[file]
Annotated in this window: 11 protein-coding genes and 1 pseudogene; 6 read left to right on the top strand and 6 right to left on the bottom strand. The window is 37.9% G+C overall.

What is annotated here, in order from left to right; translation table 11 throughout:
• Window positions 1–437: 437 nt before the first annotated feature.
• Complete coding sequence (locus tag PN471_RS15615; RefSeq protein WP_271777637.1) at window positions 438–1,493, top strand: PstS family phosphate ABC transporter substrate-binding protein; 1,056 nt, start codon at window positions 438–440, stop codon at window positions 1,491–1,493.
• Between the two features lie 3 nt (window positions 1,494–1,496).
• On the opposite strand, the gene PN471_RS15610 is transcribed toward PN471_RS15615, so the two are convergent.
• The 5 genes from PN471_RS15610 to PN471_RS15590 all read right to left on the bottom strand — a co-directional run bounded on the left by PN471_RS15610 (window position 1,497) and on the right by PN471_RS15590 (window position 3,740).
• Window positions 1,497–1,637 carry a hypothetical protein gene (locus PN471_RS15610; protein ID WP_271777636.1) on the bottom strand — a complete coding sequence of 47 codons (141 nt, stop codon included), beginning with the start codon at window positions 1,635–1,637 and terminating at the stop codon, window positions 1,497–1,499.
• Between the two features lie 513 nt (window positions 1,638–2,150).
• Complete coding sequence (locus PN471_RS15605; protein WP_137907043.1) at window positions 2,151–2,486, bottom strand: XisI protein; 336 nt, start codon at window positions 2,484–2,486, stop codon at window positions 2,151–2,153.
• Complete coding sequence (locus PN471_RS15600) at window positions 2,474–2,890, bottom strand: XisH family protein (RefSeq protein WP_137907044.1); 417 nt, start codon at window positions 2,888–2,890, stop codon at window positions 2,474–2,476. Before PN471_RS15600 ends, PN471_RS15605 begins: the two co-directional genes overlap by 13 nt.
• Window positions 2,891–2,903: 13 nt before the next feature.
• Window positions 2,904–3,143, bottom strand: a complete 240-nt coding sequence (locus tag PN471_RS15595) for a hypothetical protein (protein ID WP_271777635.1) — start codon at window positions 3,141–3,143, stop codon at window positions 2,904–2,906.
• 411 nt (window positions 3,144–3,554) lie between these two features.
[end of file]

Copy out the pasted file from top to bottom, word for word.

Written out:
Annotated in this window: 11 protein-coding genes and 1 pseudogene; 6 read left to right on the top strand and 6 right to left on the bottom strand. The window is 37.9% G+C overall.

What is annotated here, in order from left to right; translation table 11 throughout:
• Window positions 1–437: 437 nt before the first annotated feature.
• Complete coding sequence (locus tag PN471_RS15615; RefSeq protein WP_271777637.1) at window positions 438–1,493, top strand: PstS family phosphate ABC transporter substrate-binding protein; 1,056 nt, start codon at window positions 438–440, stop codon at window positions 1,491–1,493.
• Between the two features lie 3 nt (window positions 1,494–1,496).
• On the opposite strand, the gene PN471_RS15610 is transcribed toward PN471_RS15615, so the two are convergent.
• The 5 genes from PN471_RS15610 to PN471_RS15590 all read right to left on the bottom strand — a co-directional run bounded on the left by PN471_RS15610 (window position 1,497) and on the right by PN471_RS15590 (window position 3,740).
• Window positions 1,497–1,637 carry a hypothetical protein gene (locus PN471_RS15610; protein ID WP_271777636.1) on the bottom strand — a complete coding sequence of 47 codons (141 nt, stop codon included), beginning with the start codon at window positions 1,635–1,637 and terminating at the stop codon, window positions 1,497–1,499.
• Between the two features lie 513 nt (window positions 1,638–2,150).
• Complete coding sequence (locus PN471_RS15605; protein WP_137907043.1) at window positions 2,151–2,486, bottom strand: XisI protein; 336 nt, start codon at window positions 2,484–2,486, stop codon at window positions 2,151–2,153.
• Complete coding sequence (locus PN471_RS15600) at window positions 2,474–2,890, bottom strand: XisH family protein (RefSeq protein WP_137907044.1); 417 nt, start codon at window positions 2,888–2,890, stop codon at window positions 2,474–2,476. Before PN471_RS15600 ends, PN471_RS15605 begins: the two co-directional genes overlap by 13 nt.
• Window positions 2,891–2,903: 13 nt before the next feature.
• Window positions 2,904–3,143, bottom strand: a complete 240-nt coding sequence (locus tag PN471_RS15595) for a hypothetical protein (protein ID WP_271777635.1) — start codon at window positions 3,141–3,143, stop codon at window positions 2,904–2,906.
• 411 nt (window positions 3,144–3,554) lie between these two features.